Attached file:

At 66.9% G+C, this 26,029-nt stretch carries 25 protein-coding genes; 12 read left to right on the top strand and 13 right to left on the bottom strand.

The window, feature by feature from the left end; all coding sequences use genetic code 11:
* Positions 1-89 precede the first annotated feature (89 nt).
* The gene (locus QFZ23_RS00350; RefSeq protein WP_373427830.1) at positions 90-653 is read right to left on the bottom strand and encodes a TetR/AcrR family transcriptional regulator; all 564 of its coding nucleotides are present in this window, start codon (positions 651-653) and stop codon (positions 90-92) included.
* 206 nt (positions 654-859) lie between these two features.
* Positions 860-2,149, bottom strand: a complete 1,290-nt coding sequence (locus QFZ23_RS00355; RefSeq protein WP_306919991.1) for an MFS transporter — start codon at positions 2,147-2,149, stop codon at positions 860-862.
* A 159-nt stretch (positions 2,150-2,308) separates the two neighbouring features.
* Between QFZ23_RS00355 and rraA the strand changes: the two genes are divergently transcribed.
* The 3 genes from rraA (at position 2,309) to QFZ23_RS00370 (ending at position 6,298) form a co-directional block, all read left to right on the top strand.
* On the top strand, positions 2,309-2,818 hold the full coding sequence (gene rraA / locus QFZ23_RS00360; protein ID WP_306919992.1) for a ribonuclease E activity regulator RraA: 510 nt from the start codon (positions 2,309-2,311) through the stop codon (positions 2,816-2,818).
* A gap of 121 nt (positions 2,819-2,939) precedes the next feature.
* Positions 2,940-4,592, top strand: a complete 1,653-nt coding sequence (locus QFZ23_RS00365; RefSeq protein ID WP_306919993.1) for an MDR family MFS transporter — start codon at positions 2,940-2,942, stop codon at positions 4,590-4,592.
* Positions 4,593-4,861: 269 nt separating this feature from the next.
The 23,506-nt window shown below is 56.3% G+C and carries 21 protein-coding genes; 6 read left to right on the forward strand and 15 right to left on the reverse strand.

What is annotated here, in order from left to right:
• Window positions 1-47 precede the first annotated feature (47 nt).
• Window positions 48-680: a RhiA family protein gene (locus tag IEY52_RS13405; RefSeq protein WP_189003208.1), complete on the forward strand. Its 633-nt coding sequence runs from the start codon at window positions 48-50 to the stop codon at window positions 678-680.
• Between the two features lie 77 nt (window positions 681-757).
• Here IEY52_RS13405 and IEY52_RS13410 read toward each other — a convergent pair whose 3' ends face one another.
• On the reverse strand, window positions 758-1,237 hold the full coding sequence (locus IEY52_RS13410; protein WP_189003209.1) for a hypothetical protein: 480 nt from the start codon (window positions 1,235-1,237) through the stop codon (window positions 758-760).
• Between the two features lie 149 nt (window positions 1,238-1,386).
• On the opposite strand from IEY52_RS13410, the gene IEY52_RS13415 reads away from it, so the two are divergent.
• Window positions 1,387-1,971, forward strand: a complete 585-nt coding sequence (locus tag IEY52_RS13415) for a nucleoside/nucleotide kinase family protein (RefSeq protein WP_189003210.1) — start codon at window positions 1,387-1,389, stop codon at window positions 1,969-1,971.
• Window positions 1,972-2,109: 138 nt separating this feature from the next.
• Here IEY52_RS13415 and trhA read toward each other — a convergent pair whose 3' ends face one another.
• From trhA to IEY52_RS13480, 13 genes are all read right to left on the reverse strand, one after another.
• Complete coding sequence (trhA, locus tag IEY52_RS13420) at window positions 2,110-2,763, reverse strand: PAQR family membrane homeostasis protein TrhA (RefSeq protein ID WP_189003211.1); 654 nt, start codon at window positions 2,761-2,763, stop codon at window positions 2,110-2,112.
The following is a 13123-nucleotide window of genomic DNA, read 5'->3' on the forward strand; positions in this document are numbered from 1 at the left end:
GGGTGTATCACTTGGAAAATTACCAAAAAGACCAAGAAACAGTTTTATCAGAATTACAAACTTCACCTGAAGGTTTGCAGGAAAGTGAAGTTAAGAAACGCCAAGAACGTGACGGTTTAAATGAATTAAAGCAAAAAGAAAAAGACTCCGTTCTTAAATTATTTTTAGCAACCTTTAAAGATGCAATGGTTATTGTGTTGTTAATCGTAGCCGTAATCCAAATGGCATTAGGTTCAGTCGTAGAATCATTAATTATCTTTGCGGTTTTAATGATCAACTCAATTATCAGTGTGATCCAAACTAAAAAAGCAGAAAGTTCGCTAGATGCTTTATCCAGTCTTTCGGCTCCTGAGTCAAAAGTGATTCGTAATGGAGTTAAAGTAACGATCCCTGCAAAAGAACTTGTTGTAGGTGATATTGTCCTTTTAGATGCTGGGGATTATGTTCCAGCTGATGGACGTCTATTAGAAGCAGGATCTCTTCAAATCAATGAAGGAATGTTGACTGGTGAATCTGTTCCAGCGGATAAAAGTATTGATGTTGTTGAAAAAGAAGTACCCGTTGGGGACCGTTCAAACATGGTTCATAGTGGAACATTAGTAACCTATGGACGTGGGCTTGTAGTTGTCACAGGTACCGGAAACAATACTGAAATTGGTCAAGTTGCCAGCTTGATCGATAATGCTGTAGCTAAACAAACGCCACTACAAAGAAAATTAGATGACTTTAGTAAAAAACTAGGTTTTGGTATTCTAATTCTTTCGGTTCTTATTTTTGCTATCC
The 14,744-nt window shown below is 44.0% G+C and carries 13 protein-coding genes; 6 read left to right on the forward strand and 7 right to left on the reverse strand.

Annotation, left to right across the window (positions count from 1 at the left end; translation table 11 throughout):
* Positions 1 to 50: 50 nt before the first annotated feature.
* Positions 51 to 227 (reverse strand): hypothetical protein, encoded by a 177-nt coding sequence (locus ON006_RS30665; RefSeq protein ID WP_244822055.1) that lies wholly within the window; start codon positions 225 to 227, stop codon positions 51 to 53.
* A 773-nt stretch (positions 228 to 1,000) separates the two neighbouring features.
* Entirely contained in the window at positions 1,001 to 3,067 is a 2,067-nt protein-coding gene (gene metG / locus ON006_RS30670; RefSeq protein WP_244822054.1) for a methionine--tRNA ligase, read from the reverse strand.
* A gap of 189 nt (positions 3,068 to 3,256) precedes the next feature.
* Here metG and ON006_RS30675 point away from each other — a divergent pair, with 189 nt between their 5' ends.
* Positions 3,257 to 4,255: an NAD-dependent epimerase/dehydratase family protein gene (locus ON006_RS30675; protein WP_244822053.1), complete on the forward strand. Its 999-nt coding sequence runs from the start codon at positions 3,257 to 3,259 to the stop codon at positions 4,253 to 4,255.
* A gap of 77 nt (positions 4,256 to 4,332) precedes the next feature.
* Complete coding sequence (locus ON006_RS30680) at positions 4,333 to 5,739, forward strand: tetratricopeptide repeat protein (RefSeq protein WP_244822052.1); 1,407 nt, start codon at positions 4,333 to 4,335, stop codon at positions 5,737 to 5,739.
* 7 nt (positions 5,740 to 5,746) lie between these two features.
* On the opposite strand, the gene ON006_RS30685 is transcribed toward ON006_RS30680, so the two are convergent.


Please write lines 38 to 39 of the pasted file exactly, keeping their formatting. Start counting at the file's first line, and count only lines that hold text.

* Positions 3,257 to 4,255: an NAD-dependent epimerase/dehydratase family protein gene (locus ON006_RS30675; protein WP_244822053.1), complete on the forward strand. Its 999-nt coding sequence runs from the start codon at positions 3,257 to 3,259 to the stop codon at positions 4,253 to 4,255.
* A gap of 77 nt (positions 4,256 to 4,332) precedes the next feature.